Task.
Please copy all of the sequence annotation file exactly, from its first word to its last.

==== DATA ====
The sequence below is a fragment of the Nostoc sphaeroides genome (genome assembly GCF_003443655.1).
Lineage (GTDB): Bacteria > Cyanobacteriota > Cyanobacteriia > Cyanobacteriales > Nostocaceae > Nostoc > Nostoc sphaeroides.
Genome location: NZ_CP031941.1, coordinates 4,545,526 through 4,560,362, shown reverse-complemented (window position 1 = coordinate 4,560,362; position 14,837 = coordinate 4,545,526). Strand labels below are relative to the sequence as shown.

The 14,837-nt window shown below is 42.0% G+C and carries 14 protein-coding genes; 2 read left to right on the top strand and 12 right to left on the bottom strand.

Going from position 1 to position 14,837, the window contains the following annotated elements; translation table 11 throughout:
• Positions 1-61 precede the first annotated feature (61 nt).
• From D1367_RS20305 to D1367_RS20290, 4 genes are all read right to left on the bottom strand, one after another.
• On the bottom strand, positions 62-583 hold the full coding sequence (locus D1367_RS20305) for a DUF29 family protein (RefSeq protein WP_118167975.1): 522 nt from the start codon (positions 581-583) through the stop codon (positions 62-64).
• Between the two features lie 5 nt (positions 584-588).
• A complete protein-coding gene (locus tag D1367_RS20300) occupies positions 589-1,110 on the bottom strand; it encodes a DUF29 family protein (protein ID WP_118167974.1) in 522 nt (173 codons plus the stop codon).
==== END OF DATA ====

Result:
The sequence below is a fragment of the Nostoc sphaeroides genome (genome assembly GCF_003443655.1).
Lineage (GTDB): Bacteria > Cyanobacteriota > Cyanobacteriia > Cyanobacteriales > Nostocaceae > Nostoc > Nostoc sphaeroides.
Genome location: NZ_CP031941.1, coordinates 4,545,526 through 4,560,362, shown reverse-complemented (window position 1 = coordinate 4,560,362; position 14,837 = coordinate 4,545,526). Strand labels below are relative to the sequence as shown.

The 14,837-nt window shown below is 42.0% G+C and carries 14 protein-coding genes; 2 read left to right on the top strand and 12 right to left on the bottom strand.

Going from position 1 to position 14,837, the window contains the following annotated elements; translation table 11 throughout:
• Positions 1-61 precede the first annotated feature (61 nt).
• From D1367_RS20305 to D1367_RS20290, 4 genes are all read right to left on the bottom strand, one after another.
• On the bottom strand, positions 62-583 hold the full coding sequence (locus D1367_RS20305) for a DUF29 family protein (RefSeq protein WP_118167975.1): 522 nt from the start codon (positions 581-583) through the stop codon (positions 62-64).
• Between the two features lie 5 nt (positions 584-588).
• A complete protein-coding gene (locus tag D1367_RS20300) occupies positions 589-1,110 on the bottom strand; it encodes a DUF29 family protein (protein ID WP_118167974.1) in 522 nt (173 codons plus the stop codon).